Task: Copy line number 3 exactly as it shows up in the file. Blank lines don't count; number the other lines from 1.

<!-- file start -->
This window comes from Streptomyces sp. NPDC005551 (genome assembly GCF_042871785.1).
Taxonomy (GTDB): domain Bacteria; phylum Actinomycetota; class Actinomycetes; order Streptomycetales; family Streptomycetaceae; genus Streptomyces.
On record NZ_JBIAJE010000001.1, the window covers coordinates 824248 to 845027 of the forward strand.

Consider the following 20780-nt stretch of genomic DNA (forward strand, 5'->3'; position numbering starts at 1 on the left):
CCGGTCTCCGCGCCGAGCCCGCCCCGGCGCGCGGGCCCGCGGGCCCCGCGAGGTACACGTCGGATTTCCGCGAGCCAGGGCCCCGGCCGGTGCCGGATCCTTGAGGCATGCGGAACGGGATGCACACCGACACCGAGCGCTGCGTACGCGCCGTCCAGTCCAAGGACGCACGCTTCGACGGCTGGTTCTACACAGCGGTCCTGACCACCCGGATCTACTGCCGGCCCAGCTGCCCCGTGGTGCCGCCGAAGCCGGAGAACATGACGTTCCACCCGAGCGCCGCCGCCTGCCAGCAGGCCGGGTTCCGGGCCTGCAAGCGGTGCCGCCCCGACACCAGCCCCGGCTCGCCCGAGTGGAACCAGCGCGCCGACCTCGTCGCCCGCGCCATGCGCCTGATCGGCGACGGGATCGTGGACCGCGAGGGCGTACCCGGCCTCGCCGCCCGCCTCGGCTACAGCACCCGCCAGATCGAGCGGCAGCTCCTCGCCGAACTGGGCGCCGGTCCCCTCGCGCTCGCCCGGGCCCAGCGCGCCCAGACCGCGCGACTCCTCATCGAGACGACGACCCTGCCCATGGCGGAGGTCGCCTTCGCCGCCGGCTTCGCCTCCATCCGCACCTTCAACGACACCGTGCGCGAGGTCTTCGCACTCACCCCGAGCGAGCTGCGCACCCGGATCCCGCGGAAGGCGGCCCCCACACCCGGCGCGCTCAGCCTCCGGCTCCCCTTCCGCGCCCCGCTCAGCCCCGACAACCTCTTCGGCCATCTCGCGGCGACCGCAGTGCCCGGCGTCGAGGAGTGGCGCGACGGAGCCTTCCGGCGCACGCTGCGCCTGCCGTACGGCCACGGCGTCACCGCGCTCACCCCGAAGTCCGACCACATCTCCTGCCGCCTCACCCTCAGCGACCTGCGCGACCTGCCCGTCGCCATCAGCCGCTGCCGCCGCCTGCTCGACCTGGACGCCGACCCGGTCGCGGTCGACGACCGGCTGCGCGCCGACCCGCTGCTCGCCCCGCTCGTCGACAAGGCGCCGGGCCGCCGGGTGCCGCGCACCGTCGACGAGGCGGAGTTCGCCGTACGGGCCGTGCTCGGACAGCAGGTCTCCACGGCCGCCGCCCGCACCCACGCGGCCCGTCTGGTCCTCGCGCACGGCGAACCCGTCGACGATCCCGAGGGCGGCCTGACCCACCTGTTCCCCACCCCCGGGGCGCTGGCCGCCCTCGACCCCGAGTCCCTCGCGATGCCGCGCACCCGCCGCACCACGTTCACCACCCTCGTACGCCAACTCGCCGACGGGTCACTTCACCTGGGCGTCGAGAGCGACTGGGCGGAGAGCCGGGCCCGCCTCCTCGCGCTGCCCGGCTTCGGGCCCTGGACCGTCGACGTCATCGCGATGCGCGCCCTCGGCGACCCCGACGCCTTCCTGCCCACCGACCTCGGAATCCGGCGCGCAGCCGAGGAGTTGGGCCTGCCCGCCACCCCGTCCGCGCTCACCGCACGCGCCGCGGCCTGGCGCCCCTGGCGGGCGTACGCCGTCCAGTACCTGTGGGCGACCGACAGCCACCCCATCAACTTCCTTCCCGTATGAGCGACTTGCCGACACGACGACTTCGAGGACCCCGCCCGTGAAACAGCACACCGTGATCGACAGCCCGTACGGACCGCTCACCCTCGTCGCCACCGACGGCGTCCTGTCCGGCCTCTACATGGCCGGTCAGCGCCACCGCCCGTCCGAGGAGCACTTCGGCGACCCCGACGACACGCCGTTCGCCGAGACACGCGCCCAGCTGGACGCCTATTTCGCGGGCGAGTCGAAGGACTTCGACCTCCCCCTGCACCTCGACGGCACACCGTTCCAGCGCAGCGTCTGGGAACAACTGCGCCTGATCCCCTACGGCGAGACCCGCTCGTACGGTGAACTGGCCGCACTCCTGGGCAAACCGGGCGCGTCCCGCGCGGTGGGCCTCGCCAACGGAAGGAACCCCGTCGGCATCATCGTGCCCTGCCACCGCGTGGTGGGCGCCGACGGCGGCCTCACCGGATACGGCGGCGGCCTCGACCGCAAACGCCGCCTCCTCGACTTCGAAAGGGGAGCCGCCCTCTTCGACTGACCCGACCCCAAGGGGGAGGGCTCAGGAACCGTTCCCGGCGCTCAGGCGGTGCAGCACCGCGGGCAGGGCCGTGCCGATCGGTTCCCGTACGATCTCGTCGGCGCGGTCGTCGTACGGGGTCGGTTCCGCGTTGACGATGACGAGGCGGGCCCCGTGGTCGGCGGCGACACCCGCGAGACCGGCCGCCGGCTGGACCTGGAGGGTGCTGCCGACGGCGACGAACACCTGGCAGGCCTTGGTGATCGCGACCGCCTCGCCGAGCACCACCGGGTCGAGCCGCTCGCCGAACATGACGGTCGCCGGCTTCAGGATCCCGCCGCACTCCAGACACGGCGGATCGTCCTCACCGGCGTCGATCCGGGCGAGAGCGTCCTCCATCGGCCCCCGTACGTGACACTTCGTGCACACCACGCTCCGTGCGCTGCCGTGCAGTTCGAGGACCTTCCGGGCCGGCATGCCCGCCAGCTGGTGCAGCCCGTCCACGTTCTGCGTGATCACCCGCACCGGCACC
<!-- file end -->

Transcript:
On record NZ_JBIAJE010000001.1, the window covers coordinates 824248 to 845027 of the forward strand.